A Letter to the School Where My Daughter With Down Syndrome Attends High School


Dear teachers, staff and students,

Welcome back from Fall Break! I can’t believe an entire quarter of the school year has already flown by. By now, you might have met my daughter, Sophie, who is a freshman. If not, maybe you’ve seen her in the halls, at cheer tryouts or singing at the school’s recent choir concert.

Sophie is probably the smallest kid in the school. She might hit 4’10” in her Birkenstocks. Most days she can’t wait to get out of bed and get ready for school — she really did not like the middle school dress code, and loves to choose her outfit each morning. Like a lot of kids, she’s not great at math. She really loves her dance elective. Pretty much every day she eats lunch in the choir room with her friend Tatum. She’s currently debating whether or not to try out for the spring musical, “Shrek.”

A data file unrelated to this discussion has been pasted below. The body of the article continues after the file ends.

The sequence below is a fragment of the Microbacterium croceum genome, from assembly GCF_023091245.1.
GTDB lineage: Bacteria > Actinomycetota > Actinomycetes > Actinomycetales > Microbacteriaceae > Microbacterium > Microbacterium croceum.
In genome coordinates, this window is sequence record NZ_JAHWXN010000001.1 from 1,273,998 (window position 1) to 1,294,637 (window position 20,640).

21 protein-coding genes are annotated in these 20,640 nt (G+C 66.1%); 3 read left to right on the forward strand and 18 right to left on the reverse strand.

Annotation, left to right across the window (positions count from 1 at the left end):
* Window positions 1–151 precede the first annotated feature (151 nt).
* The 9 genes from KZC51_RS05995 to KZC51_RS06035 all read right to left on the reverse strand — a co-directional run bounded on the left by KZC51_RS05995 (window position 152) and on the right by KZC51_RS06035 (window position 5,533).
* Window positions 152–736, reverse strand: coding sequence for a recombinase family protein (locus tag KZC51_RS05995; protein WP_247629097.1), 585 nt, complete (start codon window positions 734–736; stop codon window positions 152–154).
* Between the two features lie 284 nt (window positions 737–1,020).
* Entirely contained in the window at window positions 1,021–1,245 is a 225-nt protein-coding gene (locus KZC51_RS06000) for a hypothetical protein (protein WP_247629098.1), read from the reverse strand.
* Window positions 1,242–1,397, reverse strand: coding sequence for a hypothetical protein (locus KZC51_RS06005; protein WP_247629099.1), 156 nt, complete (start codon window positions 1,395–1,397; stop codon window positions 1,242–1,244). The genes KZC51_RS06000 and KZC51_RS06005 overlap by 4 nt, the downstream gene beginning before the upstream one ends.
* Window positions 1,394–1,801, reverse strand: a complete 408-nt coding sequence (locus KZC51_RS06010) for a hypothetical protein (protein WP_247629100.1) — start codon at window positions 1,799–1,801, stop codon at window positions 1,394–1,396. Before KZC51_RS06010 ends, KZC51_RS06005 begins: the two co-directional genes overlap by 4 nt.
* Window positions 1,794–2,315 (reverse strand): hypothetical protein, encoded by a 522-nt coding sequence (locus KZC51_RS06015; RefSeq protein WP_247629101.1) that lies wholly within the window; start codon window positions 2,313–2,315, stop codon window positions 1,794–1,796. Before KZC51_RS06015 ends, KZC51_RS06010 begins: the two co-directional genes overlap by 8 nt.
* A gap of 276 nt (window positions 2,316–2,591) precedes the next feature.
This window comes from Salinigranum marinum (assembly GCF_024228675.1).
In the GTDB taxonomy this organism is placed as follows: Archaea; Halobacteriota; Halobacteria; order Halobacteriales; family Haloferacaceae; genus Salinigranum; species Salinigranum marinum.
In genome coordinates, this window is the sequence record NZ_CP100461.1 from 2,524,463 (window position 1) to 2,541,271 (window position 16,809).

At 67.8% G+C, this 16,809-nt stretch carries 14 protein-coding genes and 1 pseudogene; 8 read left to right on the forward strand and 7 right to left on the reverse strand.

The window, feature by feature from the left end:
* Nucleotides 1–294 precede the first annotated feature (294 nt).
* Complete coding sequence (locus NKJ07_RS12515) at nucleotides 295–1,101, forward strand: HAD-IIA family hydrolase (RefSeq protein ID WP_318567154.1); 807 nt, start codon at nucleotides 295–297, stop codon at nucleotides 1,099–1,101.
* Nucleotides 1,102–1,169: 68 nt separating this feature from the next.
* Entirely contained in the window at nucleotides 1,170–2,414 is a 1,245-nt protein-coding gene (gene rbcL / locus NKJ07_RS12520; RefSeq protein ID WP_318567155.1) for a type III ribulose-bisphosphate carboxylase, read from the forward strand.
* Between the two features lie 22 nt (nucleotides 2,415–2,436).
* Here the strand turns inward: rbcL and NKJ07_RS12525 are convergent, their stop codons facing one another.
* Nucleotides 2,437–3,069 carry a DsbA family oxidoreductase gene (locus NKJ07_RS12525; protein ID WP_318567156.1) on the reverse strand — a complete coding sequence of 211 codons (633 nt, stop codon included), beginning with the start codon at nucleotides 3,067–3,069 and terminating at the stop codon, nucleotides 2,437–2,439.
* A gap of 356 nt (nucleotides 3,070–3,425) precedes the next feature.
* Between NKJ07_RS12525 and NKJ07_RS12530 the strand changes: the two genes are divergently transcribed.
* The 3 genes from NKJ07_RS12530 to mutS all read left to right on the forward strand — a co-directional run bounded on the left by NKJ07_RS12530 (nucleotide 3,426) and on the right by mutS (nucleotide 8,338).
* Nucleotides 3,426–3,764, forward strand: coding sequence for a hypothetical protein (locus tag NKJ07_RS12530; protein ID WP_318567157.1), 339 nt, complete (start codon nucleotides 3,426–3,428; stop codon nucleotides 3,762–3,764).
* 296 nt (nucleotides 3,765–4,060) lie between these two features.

There’s something else you should know about Sophie: she has Down syndrome.

Down syndrome is the most common genetic condition, but don’t be surprised if you’ve never met anyone who has it; it’s pretty rare. Only about 1 in 700 babies are born with it these days.

Sophie was the first person with Down syndrome I’d ever met. You can imagine how awkward that was for me, since I’m her mom and we met when she was born. So I get it if maybe you’re not quite sure how to approach her — or perhaps need her to give you a little space.

As  you already know if you’re in class with her, Sophie is enrolled in regular high school courses; often, she has an adult working with her. It’s awesome that she has this opportunity, we call it being “mainstreamed.”

Not so long ago, kids with Down syndrome and other intellectual disabilities were sent away at birth to institutions. They were not raised with their sisters and brothers, or educated alongside their neighbors.

That has changed, thanks to amazing schools like this one. But because this is a relatively new thing, it means Sophie is a little bit of a pioneer.

Most days, that’s really cool. Every day, it’s a challenge.

In the last 14 years, I’ve learned a lot about Down syndrome, and, of course, a lot about Sophie. October is Down syndrome Awareness Month, so I’ve put together a list of things that Sophie, our friends and family and I thought you should know about it — and her.

Down syndrome is not contagious.